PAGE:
Kick Butts Online---TIPS 4 Kids

Prevent the Addiction---TIPS 4 Teens

Topics

Fact Sheets


Pre Teen Boys
Past Month Smokeless Tobacco Use Among Boys, Grades 9-12
United States, 1993
State Prevalence
(Percentage)

Rank
State
Percentage
1

District of Columbia

2.7
2

Hawaii

8.9
3

Utah

11.9
4

New Jersey

13.3
5

Delaware

15.0

Northeastern Region

15.5
6

Illinois

16.2
7

Massachusetts

17.0
8

Georgia

17.6

Western Region

18.6
9

Maine

18.8

Southern Region

19.0
10

Nevada

19.0
11

New York

19.4
12

New Hampshire

19.5

Average U.S.

20.4
13

South Carolina

20.4
14

North Carolina

20.5
15

Wisconsin

21.0
16

Ohio

22.5
17

New Mexico

24.1
18

Mississippi

24.2
19

Louisiana

25.1

Midwestern Region

25.2
20

Oregon

25.5
21

Arkansas

26.2
22

Nebraska

26.5
23

Idaho

26.7
24

Wyoming

32.6
25

Tennessee

33.8
26

Montana

36.5
27

South Dakota

37.9
28

Kentucky

39.0
29

West Virginia

40.3
Source: In 1993, past month cigarette smoking among youth was measured in 28 states and DC using the Youth Risk Behavior Surveillance System. www.cdc.gov/tobacco/research_data/spit/sltboys.htm

Current Smokeless Tobacco Use Among Men Aged 18 years and Older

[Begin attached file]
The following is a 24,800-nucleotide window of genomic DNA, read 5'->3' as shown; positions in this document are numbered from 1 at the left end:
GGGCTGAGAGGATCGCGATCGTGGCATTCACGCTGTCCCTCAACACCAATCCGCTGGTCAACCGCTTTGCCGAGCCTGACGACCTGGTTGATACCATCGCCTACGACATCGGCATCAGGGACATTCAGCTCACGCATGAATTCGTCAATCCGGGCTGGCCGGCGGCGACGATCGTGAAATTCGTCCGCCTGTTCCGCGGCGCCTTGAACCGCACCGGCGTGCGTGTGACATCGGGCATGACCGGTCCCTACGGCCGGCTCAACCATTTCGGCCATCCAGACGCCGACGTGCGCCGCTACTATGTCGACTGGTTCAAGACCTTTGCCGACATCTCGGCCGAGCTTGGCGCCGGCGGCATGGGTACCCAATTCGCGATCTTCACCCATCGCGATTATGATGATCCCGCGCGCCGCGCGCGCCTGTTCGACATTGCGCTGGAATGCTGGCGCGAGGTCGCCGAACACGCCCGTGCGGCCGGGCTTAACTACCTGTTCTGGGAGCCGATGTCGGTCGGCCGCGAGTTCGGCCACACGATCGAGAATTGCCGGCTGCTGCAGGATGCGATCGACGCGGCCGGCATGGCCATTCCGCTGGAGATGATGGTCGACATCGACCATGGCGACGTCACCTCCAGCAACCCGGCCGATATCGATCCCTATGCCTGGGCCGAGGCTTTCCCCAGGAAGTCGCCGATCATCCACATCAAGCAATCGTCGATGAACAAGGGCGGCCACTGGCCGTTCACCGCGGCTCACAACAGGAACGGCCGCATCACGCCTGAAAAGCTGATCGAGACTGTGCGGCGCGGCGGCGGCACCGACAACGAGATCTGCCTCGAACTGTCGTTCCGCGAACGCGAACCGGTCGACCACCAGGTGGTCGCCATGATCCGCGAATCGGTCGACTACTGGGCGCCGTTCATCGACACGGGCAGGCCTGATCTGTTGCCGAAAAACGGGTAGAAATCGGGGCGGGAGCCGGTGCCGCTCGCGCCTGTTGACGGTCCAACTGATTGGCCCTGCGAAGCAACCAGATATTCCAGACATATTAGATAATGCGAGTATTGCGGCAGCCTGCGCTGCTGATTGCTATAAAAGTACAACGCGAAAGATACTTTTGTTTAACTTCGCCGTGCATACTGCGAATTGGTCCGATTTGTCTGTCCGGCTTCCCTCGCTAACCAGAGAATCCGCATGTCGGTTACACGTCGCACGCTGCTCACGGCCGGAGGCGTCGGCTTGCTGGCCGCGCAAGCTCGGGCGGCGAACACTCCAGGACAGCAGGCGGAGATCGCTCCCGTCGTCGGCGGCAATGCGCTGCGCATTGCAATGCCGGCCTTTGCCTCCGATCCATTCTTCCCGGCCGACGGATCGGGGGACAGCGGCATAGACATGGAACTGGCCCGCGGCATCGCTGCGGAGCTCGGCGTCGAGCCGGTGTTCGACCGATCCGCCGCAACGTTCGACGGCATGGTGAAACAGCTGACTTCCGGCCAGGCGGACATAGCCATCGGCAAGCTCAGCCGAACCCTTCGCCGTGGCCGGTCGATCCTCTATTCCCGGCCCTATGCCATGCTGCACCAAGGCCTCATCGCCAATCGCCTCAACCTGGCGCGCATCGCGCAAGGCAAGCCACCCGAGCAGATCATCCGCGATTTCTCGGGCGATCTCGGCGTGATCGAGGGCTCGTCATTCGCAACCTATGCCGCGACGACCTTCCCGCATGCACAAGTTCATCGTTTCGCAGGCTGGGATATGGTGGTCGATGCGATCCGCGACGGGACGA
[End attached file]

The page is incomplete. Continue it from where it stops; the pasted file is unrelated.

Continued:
United States, 1992-1993

Rank State Prevalence
(Percentage)

Rank
State
Percentage
1

Connecticut

0.1
2

New Jersey

0.4
3

Rhode Island

0.4
4

District of Columbia

0.5
5

Massachusetts

0.5
6

New York

1.0
7

Hawaii

1.2
8

Maryland

1.3
9

Delaware

1.5
10

California

1.6
11

Maine

1.7
12

New Hampshire

1.7
13

Illinois

2.1
14

Florida

2.3
15

Vermont

2.5
16

Nevada

2.6
17

Utah

2.6
18

Michigan

2.8
19

Ohio

3.6
20

Wisconsin

3.7

Overall

4.0
21

Washington

4.0
22

Minnesota

4.1
23

Arizona

4.3
24

Pennsylvania

4.4
25

South Carolina

4.4
26

Indiana

4.9
27

New Mexico

5.2
28

Colorado

5.3
29

Virginia

5.3
30

Nebraska

5.7
31

Oregon

5.7
32

Missouri

6.0
33

North Dakota

6.0
34

Iowa

6.1
35

Alaska

6.3
36

Texas

6.3
37

Kansas

6.5
38

Louisiana

6.7
39

Georgia

6.8
40

North Carolina

6.8
41

Idaho

7.7
42

Oklahoma

8.0
43

South Dakota

8.2
44

Kentucky

8.5
45

Alabama

9.0
46

Tennessee

9.0
47

Arkansas

11.1
48

Mississippi

11.1
49

Montana

11.9
50

Wyoming

13.5
51

West Virginia

15.6
Source: Current Population Survey (CPS), 1992-1993, State & National Tobacco Control Highlights. www.cdc.gov/tobacco/research_data/spit/sltmen.htm